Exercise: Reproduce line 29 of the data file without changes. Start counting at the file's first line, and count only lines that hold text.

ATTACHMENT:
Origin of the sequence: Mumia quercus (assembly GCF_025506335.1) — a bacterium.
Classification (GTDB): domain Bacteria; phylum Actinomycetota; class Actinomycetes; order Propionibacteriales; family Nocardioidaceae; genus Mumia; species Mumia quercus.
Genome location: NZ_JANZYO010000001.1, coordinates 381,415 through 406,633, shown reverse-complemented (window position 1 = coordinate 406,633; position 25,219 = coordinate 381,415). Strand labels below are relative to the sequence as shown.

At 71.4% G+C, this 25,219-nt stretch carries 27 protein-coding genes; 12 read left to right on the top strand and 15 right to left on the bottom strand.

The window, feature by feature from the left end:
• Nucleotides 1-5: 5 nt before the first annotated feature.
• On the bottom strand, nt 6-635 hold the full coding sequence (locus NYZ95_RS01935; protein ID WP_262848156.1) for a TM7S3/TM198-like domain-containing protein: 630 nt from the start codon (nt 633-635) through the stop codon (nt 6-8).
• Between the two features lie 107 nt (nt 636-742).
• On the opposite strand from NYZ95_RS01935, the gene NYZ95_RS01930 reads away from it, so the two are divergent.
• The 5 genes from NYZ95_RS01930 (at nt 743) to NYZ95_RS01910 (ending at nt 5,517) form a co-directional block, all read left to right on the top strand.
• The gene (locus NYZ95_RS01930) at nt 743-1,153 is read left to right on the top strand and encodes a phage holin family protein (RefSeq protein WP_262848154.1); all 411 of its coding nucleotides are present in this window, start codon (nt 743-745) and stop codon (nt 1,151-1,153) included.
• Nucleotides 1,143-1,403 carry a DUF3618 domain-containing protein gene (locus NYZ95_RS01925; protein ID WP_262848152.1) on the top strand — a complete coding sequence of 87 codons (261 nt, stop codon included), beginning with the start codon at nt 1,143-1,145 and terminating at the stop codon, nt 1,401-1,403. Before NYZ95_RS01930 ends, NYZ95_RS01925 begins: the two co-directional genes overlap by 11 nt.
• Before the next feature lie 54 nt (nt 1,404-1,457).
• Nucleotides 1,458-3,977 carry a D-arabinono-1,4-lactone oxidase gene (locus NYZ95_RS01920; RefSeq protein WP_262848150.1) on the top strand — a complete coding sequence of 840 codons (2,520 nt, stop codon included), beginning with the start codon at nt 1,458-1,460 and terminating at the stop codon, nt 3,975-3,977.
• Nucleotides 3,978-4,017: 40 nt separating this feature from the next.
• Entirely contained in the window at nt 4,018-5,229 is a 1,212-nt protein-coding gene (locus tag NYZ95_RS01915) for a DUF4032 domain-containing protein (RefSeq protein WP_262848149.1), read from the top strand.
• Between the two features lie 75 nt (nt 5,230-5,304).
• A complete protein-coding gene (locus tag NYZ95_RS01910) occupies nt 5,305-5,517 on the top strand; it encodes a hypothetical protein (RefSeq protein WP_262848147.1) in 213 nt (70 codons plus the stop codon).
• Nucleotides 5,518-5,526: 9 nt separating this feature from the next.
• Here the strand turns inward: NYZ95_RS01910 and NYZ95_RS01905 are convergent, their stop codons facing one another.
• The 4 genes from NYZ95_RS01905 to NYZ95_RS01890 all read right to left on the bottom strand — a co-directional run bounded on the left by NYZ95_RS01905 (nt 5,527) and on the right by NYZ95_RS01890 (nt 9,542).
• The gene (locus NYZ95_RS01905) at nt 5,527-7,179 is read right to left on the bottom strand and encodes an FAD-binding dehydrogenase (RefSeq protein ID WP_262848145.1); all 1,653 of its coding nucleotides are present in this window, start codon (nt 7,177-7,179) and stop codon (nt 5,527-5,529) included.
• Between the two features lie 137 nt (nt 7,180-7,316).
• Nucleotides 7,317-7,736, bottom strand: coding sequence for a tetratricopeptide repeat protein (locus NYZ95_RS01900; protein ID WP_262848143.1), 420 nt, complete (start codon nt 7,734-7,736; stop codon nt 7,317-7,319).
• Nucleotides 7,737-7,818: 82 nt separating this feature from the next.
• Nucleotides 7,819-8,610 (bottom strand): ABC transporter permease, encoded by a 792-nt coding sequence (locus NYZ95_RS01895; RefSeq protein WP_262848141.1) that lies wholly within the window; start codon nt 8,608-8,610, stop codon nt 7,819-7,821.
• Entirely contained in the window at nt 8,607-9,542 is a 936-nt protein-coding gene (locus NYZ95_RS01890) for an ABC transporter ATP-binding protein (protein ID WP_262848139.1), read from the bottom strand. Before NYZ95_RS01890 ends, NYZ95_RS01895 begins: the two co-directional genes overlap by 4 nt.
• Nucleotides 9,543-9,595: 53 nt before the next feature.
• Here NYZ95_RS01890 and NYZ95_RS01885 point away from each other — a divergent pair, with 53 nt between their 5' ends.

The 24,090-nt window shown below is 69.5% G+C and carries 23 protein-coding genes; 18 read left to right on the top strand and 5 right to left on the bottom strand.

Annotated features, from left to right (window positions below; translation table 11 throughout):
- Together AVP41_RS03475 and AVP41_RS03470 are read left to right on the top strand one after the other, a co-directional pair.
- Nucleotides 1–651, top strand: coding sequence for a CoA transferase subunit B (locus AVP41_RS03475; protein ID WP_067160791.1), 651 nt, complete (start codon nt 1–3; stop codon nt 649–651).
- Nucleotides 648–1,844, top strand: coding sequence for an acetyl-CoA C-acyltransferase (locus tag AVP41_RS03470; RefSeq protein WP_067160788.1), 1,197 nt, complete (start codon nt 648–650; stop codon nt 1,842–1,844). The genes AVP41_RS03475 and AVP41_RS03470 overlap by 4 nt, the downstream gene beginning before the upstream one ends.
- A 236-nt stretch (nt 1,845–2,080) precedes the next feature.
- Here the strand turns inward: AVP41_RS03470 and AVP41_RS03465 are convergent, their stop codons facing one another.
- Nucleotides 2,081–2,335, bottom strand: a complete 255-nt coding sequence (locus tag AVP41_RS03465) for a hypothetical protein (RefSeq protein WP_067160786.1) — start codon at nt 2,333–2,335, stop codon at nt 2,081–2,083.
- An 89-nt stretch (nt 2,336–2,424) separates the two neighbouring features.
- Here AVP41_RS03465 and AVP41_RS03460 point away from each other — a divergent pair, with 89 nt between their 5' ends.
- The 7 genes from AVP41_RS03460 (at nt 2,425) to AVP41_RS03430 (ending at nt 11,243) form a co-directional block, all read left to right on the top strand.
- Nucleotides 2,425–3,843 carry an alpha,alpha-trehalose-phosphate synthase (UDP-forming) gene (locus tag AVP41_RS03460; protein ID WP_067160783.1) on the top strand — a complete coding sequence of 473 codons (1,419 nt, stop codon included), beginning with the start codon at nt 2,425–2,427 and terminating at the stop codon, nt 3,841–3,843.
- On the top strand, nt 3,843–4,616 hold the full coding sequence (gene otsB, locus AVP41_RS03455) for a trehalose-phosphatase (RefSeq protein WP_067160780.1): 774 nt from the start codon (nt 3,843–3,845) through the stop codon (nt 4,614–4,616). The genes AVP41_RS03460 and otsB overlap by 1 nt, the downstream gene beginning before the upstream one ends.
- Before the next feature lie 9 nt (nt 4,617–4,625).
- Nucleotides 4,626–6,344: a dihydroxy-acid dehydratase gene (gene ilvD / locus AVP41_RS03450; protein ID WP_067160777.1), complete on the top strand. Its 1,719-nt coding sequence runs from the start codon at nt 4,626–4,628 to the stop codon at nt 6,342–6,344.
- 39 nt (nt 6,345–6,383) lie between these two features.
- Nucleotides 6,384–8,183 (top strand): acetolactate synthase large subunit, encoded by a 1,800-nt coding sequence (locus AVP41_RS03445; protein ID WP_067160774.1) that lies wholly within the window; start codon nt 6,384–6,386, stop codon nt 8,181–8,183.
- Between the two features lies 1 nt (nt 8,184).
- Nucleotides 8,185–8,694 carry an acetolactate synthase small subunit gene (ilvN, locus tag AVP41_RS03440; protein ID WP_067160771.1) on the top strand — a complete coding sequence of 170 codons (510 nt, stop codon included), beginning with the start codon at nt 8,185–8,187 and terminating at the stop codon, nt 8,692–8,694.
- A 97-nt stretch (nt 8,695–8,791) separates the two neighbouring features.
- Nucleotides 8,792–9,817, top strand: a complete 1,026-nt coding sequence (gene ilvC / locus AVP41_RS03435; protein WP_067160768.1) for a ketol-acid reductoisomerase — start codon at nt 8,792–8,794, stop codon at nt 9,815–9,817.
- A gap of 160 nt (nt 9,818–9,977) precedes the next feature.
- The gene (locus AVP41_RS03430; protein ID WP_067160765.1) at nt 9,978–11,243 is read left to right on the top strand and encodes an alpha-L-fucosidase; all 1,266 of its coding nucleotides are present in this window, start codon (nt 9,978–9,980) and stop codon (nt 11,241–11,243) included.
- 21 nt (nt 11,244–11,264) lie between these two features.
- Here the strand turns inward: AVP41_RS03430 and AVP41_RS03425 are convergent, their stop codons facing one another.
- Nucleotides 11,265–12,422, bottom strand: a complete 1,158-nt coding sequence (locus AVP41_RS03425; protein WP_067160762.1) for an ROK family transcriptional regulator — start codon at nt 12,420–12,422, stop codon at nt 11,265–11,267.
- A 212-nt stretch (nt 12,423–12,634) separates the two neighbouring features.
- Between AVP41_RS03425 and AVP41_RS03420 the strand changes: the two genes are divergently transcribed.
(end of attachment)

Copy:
• Here NYZ95_RS01890 and NYZ95_RS01885 point away from each other — a divergent pair, with 53 nt between their 5' ends.